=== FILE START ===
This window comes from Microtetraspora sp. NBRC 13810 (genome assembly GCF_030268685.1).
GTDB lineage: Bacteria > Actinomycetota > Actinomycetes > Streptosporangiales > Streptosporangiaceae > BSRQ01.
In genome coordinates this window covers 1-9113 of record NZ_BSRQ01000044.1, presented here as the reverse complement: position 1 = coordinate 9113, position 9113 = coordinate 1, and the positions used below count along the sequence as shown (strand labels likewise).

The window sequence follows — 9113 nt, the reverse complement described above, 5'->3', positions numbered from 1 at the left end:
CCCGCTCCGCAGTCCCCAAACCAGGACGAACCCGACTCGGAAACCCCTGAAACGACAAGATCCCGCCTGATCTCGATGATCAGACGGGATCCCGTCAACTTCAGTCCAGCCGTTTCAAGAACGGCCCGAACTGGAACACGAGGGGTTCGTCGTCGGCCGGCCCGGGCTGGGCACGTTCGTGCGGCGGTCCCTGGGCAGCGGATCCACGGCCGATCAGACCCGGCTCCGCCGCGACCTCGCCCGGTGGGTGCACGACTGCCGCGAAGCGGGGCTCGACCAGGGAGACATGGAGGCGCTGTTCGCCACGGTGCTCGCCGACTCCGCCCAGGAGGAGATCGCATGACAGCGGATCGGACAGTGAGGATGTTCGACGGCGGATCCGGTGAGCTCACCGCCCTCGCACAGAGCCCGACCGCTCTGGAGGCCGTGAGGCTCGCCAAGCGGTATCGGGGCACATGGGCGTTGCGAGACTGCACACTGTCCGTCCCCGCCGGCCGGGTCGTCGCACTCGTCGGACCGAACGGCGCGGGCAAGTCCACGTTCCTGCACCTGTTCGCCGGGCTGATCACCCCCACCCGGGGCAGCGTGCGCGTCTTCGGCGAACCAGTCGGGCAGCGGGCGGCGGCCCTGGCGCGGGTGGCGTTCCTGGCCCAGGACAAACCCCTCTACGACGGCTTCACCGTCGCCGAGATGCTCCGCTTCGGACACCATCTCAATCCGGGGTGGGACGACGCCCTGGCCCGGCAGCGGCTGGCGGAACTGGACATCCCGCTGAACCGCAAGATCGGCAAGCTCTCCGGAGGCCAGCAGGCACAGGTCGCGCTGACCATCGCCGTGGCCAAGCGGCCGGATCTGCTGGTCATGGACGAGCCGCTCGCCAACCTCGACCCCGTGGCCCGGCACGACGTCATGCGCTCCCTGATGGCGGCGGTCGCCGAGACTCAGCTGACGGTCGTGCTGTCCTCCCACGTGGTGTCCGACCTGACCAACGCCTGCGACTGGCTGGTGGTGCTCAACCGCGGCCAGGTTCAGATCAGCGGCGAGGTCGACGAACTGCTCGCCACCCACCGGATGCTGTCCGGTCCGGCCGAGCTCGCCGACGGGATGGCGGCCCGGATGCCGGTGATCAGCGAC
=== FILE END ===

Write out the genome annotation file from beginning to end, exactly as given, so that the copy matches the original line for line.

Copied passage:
This window comes from Microtetraspora sp. NBRC 13810 (genome assembly GCF_030268685.1).
GTDB lineage: Bacteria > Actinomycetota > Actinomycetes > Streptosporangiales > Streptosporangiaceae > BSRQ01.
In genome coordinates this window covers 1-9113 of record NZ_BSRQ01000044.1, presented here as the reverse complement: position 1 = coordinate 9113, position 9113 = coordinate 1, and the positions used below count along the sequence as shown (strand labels likewise).

The window sequence follows — 9113 nt, the reverse complement described above, 5'->3', positions numbered from 1 at the left end:
CCCGCTCCGCAGTCCCCAAACCAGGACGAACCCGACTCGGAAACCCCTGAAACGACAAGATCCCGCCTGATCTCGATGATCAGACGGGATCCCGTCAACTTCAGTCCAGCCGTTTCAAGAACGGCCCGAACTGGAACACGAGGGGTTCGTCGTCGGCCGGCCCGGGCTGGGCACGTTCGTGCGGCGGTCCCTGGGCAGCGGATCCACGGCCGATCAGACCCGGCTCCGCCGCGACCTCGCCCGGTGGGTGCACGACTGCCGCGAAGCGGGGCTCGACCAGGGAGACATGGAGGCGCTGTTCGCCACGGTGCTCGCCGACTCCGCCCAGGAGGAGATCGCATGACAGCGGATCGGACAGTGAGGATGTTCGACGGCGGATCCGGTGAGCTCACCGCCCTCGCACAGAGCCCGACCGCTCTGGAGGCCGTGAGGCTCGCCAAGCGGTATCGGGGCACATGGGCGTTGCGAGACTGCACACTGTCCGTCCCCGCCGGCCGGGTCGTCGCACTCGTCGGACCGAACGGCGCGGGCAAGTCCACGTTCCTGCACCTGTTCGCCGGGCTGATCACCCCCACCCGGGGCAGCGTGCGCGTCTTCGGCGAACCAGTCGGGCAGCGGGCGGCGGCCCTGGCGCGGGTGGCGTTCCTGGCCCAGGACAAACCCCTCTACGACGGCTTCACCGTCGCCGAGATGCTCCGCTTCGGACACCATCTCAATCCGGGGTGGGACGACGCCCTGGCCCGGCAGCGGCTGGCGGAACTGGACATCCCGCTGAACCGCAAGATCGGCAAGCTCTCCGGAGGCCAGCAGGCACAGGTCGCGCTGACCATCGCCGTGGCCAAGCGGCCGGATCTGCTGGTCATGGACGAGCCGCTCGCCAACCTCGACCCCGTGGCCCGGCACGACGTCATGCGCTCCCTGATGGCGGCGGTCGCCGAGACTCAGCTGACGGTCGTGCTGTCCTCCCACGTGGTGTCCGACCTGACCAACGCCTGCGACTGGCTGGTGGTGCTCAACCGCGGCCAGGTTCAGATCAGCGGCGAGGTCGACGAACTGCTCGCCACCCACCGGATGCTGTCCGGTCCGGCCGAGCTCGCCGACGGGATGGCGGCCCGGATGCCGGTGATCAGCGAC